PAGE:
I have had a 50 year career in the international theatre, 30 of which I was also a professor of theatre (6 of those years were at the largest performing arts school in Asia in the city-state of Singapore). I have been involved in over 200 productions and perhaps my favorite was Dylan: A Bard’s Eye View, my own one man play that got good reviews in New York and Los Angeles. My relationship with Dylan Thomas started in 1975 when I did Sydney Michael’s Dylan in Jekyll Island, Georgia. I did the play 3 more times, one of which was here at Festival Theatre, directed by my life-long friend, the late Randy Marsh. The only other play I did at Festival was the original Holy Ghosts in 1976, directed by TNT’s Carl Stewart, who is, as was Randy, a co-founder of BFT. This opened the opportunity to work with Romulus Linney, father of Laura, 6 more times. Mr. Linney was one of the finest playwrights America ever produced and that relationship started for me on this stage at Festival Theatre. I was last seen in Birmingham in 1993 playing Herbie opposite Susan Seaforth-Hayes at the now-Virginia Samford Theatre in Gypsy.
Some of my 150 plays as an actor include Bottom in A Midsummer Night’s Dream, Jamie in A Long Day’s Journey into Night, Tevya in Fiddler on the Roof (the 25th anniversary national tour directed by Jerome Robbins), Stanley in Tennessee William’s A Streetcar Named Desire, and the father in Eugene O’Neill’s Ah, Wilderness.
In the last 15 years I have worked much more as a director and some productions that stand out for me are In the Boom Boom Room, Who’s Afraid of Virginia Woolf, and, proudly, The Last Hotel for Women.
I have been fortunate to have worked in some of America’s best theatres such as the Guthrie Theatre, the San Diego Repertory Theatre, the Old Globe Theatre, the Long Wharf Theatre and the Alliance Theatre, to name a few special ones. These are all great theatres but I was no prouder to tread the boards at those stages than I am to be back on the Festival stage where much of it started.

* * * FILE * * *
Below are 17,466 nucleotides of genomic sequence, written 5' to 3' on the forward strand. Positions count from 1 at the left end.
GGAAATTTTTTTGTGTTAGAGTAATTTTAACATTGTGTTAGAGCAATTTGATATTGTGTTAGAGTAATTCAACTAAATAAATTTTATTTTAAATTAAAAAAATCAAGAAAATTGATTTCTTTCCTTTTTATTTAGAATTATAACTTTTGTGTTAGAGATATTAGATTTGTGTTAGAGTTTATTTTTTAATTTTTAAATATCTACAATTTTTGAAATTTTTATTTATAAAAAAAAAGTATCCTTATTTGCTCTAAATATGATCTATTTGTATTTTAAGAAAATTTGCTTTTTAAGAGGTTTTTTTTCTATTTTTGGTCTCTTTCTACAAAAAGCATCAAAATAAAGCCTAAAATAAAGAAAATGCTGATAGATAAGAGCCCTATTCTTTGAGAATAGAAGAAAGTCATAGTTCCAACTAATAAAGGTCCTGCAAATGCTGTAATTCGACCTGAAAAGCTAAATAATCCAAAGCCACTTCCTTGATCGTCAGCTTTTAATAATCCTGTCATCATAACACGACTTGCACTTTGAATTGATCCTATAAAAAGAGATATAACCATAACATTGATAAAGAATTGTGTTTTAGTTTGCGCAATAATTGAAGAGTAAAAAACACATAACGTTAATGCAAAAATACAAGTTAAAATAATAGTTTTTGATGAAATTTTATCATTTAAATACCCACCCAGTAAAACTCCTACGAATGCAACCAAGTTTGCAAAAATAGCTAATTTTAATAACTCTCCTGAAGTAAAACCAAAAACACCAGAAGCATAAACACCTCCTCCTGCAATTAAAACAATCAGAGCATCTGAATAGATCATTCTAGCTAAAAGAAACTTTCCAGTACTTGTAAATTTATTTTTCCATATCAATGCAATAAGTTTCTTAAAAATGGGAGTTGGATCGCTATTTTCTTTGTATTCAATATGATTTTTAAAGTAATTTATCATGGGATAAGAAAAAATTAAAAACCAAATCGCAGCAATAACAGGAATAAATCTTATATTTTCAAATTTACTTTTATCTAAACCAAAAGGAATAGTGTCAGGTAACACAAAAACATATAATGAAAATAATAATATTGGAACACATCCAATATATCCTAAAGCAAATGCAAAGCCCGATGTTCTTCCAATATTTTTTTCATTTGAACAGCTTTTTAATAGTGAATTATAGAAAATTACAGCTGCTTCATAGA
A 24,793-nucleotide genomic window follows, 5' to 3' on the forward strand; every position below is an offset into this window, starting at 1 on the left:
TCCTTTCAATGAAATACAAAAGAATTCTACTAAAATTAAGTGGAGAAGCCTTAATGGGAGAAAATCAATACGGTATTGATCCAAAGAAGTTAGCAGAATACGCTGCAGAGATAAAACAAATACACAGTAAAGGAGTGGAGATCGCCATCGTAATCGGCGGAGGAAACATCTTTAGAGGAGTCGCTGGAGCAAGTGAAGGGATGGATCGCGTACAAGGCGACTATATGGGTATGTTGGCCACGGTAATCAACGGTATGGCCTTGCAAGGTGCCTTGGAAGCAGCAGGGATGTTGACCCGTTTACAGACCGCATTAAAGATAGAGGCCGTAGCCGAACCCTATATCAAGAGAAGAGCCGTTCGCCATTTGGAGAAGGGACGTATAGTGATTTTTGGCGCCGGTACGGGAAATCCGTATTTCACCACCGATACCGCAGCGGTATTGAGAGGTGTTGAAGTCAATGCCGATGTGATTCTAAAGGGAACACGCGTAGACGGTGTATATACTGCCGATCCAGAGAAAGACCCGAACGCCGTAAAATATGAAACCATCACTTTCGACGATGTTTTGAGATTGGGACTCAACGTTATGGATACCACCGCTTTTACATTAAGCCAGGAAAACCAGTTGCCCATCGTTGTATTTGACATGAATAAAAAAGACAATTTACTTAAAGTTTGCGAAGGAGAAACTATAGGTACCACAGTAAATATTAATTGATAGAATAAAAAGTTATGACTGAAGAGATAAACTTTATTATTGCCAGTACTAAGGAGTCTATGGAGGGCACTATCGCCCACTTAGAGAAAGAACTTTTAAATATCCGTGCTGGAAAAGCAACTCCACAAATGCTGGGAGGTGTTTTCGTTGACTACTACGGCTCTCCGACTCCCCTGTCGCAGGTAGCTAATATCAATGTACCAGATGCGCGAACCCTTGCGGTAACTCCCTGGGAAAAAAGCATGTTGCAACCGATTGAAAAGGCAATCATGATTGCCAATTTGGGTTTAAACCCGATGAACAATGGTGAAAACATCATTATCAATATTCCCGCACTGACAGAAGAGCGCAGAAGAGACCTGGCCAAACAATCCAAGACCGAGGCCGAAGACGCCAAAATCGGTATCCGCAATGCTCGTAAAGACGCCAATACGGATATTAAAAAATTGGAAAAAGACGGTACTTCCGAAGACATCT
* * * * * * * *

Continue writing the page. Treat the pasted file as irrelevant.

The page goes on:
I want to profoundly thank City Equity Theatre for their very existence and for casting me and I want all of us to make professional theatre in Birmingham as big a part of Alabama as is “Roll Tide” and “War Eagle” (okay, a little hyperbole there).
I know this has not been a typical bio and it is way too long but this confluence of events has overwhelmed me and I wanted you, the theatre audience, to know it. I dedicate this play to Randy Marsh, Bill Ozier and my beautiful wife Leigh Horsley, without whom I would be lost in the abyss.
Meet the Cast & Crew of The Seafarer
Sharky - Patrick Ian McCall
Patrick Ian McCall (Sharky), most recently seen in CET’s “August: Osage County,” made his first appearance at Birmingham Festival Theatre (as Patrick Johnson) in 1992’s “Rosencrantz & Guildenstern Are Dead” (Guildenstern). Besides performing at Terrific New Theatre, Theatre Downtown, Birmingham Children’s Theatre, South City Theatre, and Theatre UAB, Patrick has also worked in lighting & sound design and scenic art & construction. He has served City Equity Theatre as stage manager (“Superior Donuts,” “Bill W. & Dr. Bob,” and the Aldridge Repertory co-production of “Ruined”), as director (“The Sea Horse,” starring Alan & Francie Gardner, co-directors of this production of “The Seafarer”), and as the company’s current Vice President; his next appearance will be in CET’s upcoming production of Keith Huff’s “A Steady Rain,” opposite Marty Higginbotham, in the Martha Moore Sykes Studio at the Virginia Samford Theatre. Patrick would like to thank the author, Alan, Francie, Jon, the dedicated crew, the great ensemble, and Birmingham Festival Theatre for this opportunity; he is proud to be affiliated with Actors’ Equity Association and City Equity Theatre.
5 out of 5 stars from Alec Harvey on al.com!
Meet the Cast & Crew of The Seafarer
Richard - Judd McCluney
Judd McCluney (Richard) would like to thank Alan and Francie Gardner for this opportunity to make his City Equity Theatre debut. He was last seen in The Dining Room at Birmingham Festival Theatre. While studying at UAB, Judd appeared as Rudy in Bent, John in Dark of the Moon, and was nominated for the Irene Ryan Ryan award for his performance in the Birmingham premiere of Greater Tuna. Judd has also appeared at Terrific New Theatre as Treat in Orphans and Felix in The Normal Heart. Judd wishes to thank Tim and Madelyn for all their support.